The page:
2.2.4. Collection of values

Let's add a collection of email addresses to the Person entity. This will be represented as a java.util.Set of java.lang.String instances:
    private Set emailAddresses = new HashSet();

    public Set getEmailAddresses() {
        return emailAddresses;
    }

    public void setEmailAddresses(Set emailAddresses) {
        this.emailAddresses = emailAddresses;
    }
The mapping of this Set is as follows:
        <set name="emailAddresses" table="PERSON_EMAIL_ADDR">
            <key column="PERSON_ID"/>
            <element type="string" column="EMAIL_ADDR"/>
        </set>
The difference compared with the earlier mapping is the use of the element part which tells Hibernate that the collection does not contain references to another entity, but is rather a collection whose elements are values types, here specifically of type string. The lowercase name tells you it is a Hibernate mapping type/converter. Again the table attribute of the set element determines the table name for the collection. The key element defines the foreign-key column name in the collection table. The column attribute in the element element defines the column name where the email address values will actually be stored.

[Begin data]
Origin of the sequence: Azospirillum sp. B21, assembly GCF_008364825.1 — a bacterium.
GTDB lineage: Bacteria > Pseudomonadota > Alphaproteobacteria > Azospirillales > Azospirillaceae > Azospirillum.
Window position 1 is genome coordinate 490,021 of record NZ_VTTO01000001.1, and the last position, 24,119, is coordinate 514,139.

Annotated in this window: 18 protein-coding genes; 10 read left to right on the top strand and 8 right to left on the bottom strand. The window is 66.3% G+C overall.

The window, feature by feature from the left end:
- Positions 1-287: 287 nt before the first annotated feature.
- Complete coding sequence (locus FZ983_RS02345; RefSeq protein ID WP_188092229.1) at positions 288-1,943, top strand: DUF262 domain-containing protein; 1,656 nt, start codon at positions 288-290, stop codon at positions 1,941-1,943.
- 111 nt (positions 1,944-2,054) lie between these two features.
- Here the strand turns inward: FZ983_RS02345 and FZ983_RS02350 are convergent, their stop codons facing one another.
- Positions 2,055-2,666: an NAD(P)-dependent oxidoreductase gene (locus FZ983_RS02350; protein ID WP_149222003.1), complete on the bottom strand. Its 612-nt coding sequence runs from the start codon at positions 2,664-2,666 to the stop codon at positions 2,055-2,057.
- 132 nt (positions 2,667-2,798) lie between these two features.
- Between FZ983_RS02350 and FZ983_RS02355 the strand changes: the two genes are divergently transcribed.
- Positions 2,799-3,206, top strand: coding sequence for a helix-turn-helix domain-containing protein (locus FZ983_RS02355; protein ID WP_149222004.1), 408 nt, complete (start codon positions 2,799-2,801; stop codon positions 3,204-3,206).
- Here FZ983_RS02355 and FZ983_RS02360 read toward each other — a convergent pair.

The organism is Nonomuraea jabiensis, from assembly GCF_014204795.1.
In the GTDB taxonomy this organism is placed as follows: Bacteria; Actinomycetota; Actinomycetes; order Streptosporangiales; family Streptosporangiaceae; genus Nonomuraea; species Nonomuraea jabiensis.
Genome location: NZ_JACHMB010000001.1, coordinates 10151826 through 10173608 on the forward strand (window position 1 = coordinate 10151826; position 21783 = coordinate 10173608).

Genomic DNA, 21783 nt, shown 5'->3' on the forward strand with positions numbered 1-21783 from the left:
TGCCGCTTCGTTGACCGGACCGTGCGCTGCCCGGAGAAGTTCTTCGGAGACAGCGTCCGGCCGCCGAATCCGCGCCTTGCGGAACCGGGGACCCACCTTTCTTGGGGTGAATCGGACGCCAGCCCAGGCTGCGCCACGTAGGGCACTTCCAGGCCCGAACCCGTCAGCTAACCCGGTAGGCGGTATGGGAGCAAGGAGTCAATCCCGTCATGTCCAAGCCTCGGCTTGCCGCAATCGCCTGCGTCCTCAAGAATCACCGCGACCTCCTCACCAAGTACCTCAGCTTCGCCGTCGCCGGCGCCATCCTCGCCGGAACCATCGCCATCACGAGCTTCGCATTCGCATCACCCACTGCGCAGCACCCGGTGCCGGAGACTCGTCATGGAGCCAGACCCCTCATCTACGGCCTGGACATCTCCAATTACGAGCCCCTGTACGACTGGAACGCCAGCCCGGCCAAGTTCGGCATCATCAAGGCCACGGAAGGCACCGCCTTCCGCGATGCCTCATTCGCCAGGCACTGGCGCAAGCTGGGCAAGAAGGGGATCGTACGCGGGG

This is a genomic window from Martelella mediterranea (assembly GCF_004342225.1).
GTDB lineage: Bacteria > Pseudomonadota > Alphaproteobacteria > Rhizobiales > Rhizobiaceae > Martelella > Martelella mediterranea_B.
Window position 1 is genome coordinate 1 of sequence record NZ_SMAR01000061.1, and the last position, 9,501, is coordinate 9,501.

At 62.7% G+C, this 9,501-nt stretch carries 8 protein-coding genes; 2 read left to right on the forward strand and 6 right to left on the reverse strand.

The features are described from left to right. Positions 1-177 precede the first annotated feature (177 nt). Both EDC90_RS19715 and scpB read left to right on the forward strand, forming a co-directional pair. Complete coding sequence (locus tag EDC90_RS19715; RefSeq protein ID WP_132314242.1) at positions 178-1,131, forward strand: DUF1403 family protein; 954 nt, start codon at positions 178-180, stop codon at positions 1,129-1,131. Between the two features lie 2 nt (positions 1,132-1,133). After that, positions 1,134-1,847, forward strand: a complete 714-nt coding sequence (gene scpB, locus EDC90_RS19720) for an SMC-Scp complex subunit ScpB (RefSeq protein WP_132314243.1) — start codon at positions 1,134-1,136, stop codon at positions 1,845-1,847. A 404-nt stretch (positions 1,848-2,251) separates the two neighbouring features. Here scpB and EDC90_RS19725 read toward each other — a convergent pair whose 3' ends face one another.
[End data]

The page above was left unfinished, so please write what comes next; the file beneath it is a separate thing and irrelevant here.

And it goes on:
Here is the updated schema:
  _____________        __________________
 |             |      |                  |       _____________
 |   EVENTS    |      |   PERSON_EVENT   |      |             |       ___________________
 |_____________|      |__________________|      |    PERSON   |      |                   |
 |             |      |                  |      |_____________|      | PERSON_EMAIL_ADDR |
 | *EVENT_ID   | <--> | *EVENT_ID        |      |             |      |___________________|
 |  EVENT_DATE |      | *PERSON_ID       | <--> | *PERSON_ID  | <--> |  *PERSON_ID       |
 |  TITLE      |      |__________________|      |  AGE        |      |  *EMAIL_ADDR      |
 |_____________|                                |  FIRSTNAME  |      |___________________|
                                                |  LASTNAME   |
                                                |_____________|
You can see that the primary key of the collection table is in fact a composite key that uses both columns. This also implies that there cannot be duplicate email addresses per person, which is exactly the semantics we need for a set in Java.
You can now try to add elements to this collection, just like we did before by linking persons and events. It is the same code in Java:
    private void addEmailToPerson(Long personId, String emailAddress) {
        Session session = HibernateUtil.getSessionFactory().getCurrentSession();
        session.beginTransaction();

        Person aPerson = (Person) session.load(Person.class, personId);
        // adding to the emailAddress collection might trigger a lazy load of the collection
        aPerson.getEmailAddresses().add(emailAddress);

        session.getTransaction().commit();
    }
This time we did not use a fetch query to initialize the collection. Monitor the SQL log and try to optimize this with an eager fetch.